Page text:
How much do I need to save for retirement?
Some variation of these words has been uttered by millions of Americans. People keep asking the question because the answers have been about as satisfying as an empty bag of potato chips. Investors have heard it all. Some experts advise people to save 10 percent of their paychecks, while even bigger naggers insist that older procrastinators need to set aside 15 percent or 20 percent or more. Others suggest that people save at least enough to capture a match in their 401(k) retirement plans. Unfortunately, all this advice is overly generic and hardly applies to everyone.
A 40-year-old who has been faithfully saving since her days as a baby sitter, for instance, isn't going to need to save as aggressively as someone who keeps QVC on her speed dial. A person who drives a 10-year-old Volvo and lives in a two-bedroom bungalow isn't going to require as much in retirement as someone who tools around in late-model luxury cars and lives in a five-bedroom house that generates property taxes that are almost as obscene as the utility bills.
It's all these variations from the norm that explain why a new study co-written by Roger Ibbotson, a professor at the Yale School of Management and one of the titans in the financial world, should be invaluable to many anxious retirement savers. Five researchers involved with the study developed savings guidelines for retirement that take into account a person's age, the amount that has been saved and his or her income. Individuals can use these guidelines to figure out how much they should be saving or whether they can relax and stop accumulating so many acorns. The study also provides targets on how much we should have stockpiled by the time we reach age 65.
In conducting the study, researchers focused on three areas:
- The cash flow needed in retirement.
- The savings needed to generate this cash flow.
- The annual savings necessary to build up the nest egg that, along with Social Security, will pay the retirement bills.In developing their methodology, Ibbotson and the others developed an approach that others have failed to use. To calculate realistic savings rates, they didn't peg their numbers on a person's gross income - that is, what an individual takes home every year before taxes or any other deductions eat it up. Instead, they keyed in on what they called the net pre-retirement income. They defined this as a person's gross income minus whatever money he or she plowed into a 401(k), individual retirement account or other retirement plans for the year.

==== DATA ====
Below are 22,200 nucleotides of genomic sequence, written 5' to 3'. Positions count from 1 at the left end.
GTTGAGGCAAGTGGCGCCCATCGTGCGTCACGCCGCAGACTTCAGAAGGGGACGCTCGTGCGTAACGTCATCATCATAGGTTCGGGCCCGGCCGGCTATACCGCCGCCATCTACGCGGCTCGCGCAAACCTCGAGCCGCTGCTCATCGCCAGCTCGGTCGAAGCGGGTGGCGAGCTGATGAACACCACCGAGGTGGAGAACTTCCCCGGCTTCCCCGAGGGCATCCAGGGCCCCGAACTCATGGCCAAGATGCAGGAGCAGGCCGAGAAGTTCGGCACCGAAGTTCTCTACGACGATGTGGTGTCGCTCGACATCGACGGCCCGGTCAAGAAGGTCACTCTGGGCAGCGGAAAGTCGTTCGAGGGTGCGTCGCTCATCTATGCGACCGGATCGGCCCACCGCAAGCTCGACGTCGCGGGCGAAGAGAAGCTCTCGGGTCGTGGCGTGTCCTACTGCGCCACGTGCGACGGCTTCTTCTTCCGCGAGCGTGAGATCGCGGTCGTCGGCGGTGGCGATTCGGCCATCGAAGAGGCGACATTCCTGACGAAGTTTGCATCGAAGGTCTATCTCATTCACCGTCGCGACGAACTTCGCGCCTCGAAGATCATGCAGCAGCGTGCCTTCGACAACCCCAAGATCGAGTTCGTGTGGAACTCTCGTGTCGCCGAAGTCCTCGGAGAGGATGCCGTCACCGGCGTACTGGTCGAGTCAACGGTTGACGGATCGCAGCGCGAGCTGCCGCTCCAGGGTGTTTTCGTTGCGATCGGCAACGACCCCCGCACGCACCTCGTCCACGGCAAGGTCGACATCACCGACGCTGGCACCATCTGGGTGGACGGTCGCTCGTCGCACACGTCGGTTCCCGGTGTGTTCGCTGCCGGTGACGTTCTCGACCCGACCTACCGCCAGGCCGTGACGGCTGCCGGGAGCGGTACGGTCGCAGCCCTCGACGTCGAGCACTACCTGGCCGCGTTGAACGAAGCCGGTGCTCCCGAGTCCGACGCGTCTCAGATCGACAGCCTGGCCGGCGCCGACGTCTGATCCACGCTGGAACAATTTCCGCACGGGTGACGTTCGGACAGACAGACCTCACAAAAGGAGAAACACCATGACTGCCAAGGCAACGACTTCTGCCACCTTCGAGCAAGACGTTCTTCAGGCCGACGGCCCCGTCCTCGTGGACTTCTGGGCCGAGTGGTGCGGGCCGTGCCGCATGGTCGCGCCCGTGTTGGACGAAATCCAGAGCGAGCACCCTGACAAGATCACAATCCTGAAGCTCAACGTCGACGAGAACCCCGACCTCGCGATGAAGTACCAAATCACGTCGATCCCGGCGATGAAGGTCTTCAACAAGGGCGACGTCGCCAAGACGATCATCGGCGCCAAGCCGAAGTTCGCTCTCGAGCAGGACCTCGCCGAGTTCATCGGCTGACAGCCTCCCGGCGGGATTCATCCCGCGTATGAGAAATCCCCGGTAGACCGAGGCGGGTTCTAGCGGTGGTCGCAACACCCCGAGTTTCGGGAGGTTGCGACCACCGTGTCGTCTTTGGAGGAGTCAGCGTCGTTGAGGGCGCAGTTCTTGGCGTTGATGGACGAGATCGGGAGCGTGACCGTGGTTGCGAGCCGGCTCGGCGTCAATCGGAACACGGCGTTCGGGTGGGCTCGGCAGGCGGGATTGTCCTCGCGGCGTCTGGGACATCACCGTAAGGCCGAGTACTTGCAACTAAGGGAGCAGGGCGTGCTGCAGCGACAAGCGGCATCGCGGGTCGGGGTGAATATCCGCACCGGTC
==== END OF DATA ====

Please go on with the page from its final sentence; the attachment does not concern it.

This makes a lot of sense. Why should someone, for example, who makes $60,000 annually and saves 15 percent of that salary focus on replacing $60,000 when a $9,000 expense will vanish upon retirement? In this example, the aim would be to replace some percentage of $51,000.
The section of the study that I found most intriguing recommends savings rates for people as young as 25 and as old as 60. It starts off by looking at their current salaries. The study assumes that individuals will ultimately replace 80 percent of their net income and that they will work until age 65. To pull off that feat, a 25-year-old making $20,000 a year would need to start saving 5.8 percent of his salary. A 35-year-old earning $40,000 would have to begin socking away 12.1 percent.
But what about the numbers for baby boomers? The study certainly does reinforce the notion that saving early is just as critical as brushing one's teeth and eating fruits and vegetables. Researchers note that the savings rate for 25-year-old workers typically more than doubles if they wait until age 45, and it triples for those who dally until age 55. Knowing that, it might not come as quite a shock that the savings goal for a 55-year-old earning $60,000 would be 32.6 percent.
Let's look at our hypothetical 55-year-old, who would appear to need to live in a pup tent on a ration of hot dogs to meet his savings requirements. If our baby boomer had saved $200,000, his savings goal would drop to 18.6 percent a year. This calculation is based on a deduction of 0.7 percent per $10,000 saved. The deductions are greater for those making less money. For instance, the 25-year-old, who makes $20,000 and has $10,000 saved, could subtract 1.6 percentage points from her savings rate to make her new savings target of 4.2 percent.
I would urge anybody who worries about his or her retirement prognosis to take a look at the research. You can find the study, "National Savings Rate Guidelines for Individuals," by visiting the Web site of the Financial Planning Association (www.fpanet.org) and clicking on the link for the Journal of Financial Planning.